Locals help stem the tide of FAS
Pregnant Women Mentoring Programme, run by FASfacts, works with communities at risk to raise their awareness about the impact of alcohol consumption.....
By Elana van der Watt
The small garden next to Rebecca’s humble
dwelling, which represents so much hope.
Every morning Rebecca* (not her real name) rises early to fetch water for her plants from the communal tap in the squatter section of Avian Park.
The 37-year-old mother of five finds it easier to wake up each morning since she stopped drinking. At the time, she was seven months pregnant with her youngest daughter, who is now a toddler.
Rebecca began drinking when she was 17. “I was living with my sister. She and her boyfriend were drinking. They were also fighting a lot. The tension made me very edgy, so I started drinking as well.”
It was a habit she maintained for 15 years until she joined the Pregnant Women Mentoring Programme (PWMP) run by FASfacts. A Worcester-based not-for-profit organisation established in 2002, FASfacts works with communities at risk to raise their awareness about the impact of alcohol consumption during pregnancy. Last year its PWMP initiative earned a certificate of recognition from the Nelson Mandela Children’s Fund for best practice in child protection, safety and nurturing.
Run in partnership with residents and community leaders, as well as several church groups, the initiative is reliant exclusively on donor funding.
One of its major benefactors is the Distell Group, that invests in a range of educational and life skills programmes targeting vulnerable communities.
FASfacts was founded by Francois Grobbelaar and his wife Marietjie. They and their team have developed an accessible range of educational materials and use a variety of experiential learning programmes targeting not only pregnant women, but also schools, youth and taverners.
Across the board, its focus is on what fetal alcohol syndrome(FAS) does not only to children, but entire families, neighbourhoods and communities.
Many of the residents of Avian Park are seasonal labourers on local farms and some occasionally work as domestics and gardeners.
Social worker Mechelle Liebenberg, who oversees the PWMP, is supported by Amedja Williams. They say many people in the area are barely or semi-literate and job prospects are extremely limited.
Rebecca’s eldest daughter, now 20, has behavioural and possibly intellectual problems too.
Although she hasn’t been tested, her impediments are likely the result of FAS, an entirely preventable condition if women avoid alcohol during pregnancy and while they are breastfeeding.
South Africa has the highest documented incidence of FAS in the world. In certain high-risk rural areas, it is estimated that anywhere between 40% and 72% of children may have symptoms of fetal alcohol spectrum disorders (FASD) of which permanent brain damage is the most predominant. They frequently have problems in concentrating, can be hyperactive, behave unpredictably and have poor anger-management skills.
They often drop out of school, can become delinquents and substance abusers. As they become older, they can engage in inappropriate sexual behaviour, become violent and be responsible for many crimes, from minor infractions to rape and murder.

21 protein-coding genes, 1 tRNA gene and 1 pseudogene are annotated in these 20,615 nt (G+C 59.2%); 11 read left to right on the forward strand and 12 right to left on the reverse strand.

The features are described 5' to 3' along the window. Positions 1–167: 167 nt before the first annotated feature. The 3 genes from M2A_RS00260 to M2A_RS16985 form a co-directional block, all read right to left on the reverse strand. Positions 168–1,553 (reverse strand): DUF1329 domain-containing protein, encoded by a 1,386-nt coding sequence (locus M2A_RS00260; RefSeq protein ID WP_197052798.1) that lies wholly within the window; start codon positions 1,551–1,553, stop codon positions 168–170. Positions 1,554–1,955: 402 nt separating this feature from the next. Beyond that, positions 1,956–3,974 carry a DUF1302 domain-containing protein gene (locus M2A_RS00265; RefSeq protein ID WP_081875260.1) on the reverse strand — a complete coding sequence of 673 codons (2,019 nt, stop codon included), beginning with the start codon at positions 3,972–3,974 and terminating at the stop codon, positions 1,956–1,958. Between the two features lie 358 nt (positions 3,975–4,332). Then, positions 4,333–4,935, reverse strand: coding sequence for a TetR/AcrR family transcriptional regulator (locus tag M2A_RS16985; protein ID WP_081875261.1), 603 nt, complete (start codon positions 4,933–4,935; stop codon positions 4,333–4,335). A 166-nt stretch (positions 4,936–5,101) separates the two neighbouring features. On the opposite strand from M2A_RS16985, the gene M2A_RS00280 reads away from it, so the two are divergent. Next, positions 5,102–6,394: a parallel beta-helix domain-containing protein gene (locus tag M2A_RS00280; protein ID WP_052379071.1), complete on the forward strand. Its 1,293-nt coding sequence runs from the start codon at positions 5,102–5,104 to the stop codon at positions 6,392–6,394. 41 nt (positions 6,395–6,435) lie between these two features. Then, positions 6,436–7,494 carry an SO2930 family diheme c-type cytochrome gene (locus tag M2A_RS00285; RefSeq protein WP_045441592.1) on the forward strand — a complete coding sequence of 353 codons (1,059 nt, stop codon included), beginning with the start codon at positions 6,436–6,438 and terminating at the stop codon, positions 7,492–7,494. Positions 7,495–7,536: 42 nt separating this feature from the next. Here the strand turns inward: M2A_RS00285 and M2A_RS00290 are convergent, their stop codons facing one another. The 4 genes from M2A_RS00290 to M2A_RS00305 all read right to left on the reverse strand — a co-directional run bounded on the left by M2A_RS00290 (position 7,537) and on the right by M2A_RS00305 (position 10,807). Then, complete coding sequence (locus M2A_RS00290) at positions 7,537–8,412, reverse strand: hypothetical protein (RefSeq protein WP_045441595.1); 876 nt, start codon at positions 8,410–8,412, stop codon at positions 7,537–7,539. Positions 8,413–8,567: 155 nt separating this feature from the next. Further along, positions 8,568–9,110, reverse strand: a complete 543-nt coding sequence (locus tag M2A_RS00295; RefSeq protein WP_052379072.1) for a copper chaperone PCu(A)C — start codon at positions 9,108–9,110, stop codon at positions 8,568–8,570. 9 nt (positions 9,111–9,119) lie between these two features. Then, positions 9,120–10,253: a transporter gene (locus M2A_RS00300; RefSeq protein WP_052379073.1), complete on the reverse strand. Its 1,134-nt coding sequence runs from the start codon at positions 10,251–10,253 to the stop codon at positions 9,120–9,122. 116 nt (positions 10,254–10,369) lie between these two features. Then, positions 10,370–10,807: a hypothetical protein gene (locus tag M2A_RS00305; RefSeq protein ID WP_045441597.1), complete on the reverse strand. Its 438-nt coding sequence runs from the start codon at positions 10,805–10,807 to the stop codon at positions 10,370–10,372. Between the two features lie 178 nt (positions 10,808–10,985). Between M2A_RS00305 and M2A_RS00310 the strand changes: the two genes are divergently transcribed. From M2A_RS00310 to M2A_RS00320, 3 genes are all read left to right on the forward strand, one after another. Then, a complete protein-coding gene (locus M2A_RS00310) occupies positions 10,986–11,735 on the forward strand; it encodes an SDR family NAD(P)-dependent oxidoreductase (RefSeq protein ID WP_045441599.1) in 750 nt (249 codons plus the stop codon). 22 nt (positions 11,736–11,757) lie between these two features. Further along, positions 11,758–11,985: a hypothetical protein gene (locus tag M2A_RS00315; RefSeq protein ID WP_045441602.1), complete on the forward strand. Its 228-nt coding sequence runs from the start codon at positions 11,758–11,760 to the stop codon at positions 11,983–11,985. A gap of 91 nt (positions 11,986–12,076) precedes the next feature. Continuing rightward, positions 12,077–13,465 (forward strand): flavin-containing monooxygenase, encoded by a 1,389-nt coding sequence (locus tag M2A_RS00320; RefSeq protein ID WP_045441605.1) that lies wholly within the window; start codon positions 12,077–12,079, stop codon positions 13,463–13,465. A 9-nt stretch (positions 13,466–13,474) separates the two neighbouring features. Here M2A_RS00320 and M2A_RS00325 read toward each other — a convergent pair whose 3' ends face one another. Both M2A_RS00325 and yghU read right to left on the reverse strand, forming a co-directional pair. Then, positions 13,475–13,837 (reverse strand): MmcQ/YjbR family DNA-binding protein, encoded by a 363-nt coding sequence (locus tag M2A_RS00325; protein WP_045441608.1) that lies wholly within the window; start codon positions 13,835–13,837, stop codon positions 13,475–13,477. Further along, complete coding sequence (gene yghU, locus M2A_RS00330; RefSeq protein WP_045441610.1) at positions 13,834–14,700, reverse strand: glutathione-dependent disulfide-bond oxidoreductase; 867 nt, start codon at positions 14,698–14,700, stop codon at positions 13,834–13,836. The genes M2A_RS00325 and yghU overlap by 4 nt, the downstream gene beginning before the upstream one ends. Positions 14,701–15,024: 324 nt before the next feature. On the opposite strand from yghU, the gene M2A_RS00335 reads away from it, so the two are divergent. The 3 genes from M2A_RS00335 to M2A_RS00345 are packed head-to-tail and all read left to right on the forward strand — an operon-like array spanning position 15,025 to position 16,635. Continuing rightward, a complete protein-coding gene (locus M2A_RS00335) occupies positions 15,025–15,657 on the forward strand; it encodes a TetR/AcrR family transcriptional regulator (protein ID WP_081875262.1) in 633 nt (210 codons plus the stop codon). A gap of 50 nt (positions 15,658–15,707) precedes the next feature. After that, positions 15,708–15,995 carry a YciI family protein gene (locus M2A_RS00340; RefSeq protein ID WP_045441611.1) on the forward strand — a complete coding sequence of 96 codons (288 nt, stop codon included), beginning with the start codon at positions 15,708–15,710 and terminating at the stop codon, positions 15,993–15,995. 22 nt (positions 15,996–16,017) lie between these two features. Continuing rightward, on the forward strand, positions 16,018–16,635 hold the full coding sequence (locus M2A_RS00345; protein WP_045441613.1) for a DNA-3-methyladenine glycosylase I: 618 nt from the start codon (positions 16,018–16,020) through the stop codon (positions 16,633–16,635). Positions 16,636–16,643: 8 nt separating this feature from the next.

Rebecca, who has been sober since 2013, is now a mentor and is responsible for three pregnant women, who have chosen to give up drinking. She visits them regularly and has been trained to provide lay counselling to keep them on track. Marilyn*, 24, stopped drinking when she was seven months pregnant. She hopes to become a mentor too. Rebecca has become someone she can trust, and an important role-model.
“Some people, when they stop drinking, find their families become very angry. It’s because when you stay sober you make them feel bad about themselves. We keep the women strong, though, and we remind them that when you don’t drink, you give your unborn baby a future,” says Rebecca. “To stop is to take control and become a better parent.”
Annually, close to 120 people undergo the mentorship programme and have to sign a contract, pledging not to drink while pregnant. They are closely monitored. The success rate is well over 70%, and Grobbelaar, who is also FASfact’s CEO, says the policy is not to be judgmental when mentees lapse. They are encouraged to return to the programme when they are ready.
FASfacts finds that door-to-door campaigns are the most effective way of recruiting pregnant women.
The programme is now in its third year. The team is proud of the success rate achieved to date and says the key to its sustainability has been the increasing inclusion of men in the initiative.
One couple, very active in a local charismatic church, now counsels other couples about staying sober during pregnancy. Doug* works with the men, including some former gangsters, while Lucy* supports the expectant mothers.
Sean* is a close family member of Doug and Lucy. Now in his 50s, he has also become a mentor.
He stopped drinking for the sake of his family. “I want my sons to look up to me, not feel pity or shame for their father.”
For more information, visit FASfacts.org.za
*Names changed to protect the privacy of mentors and mentees.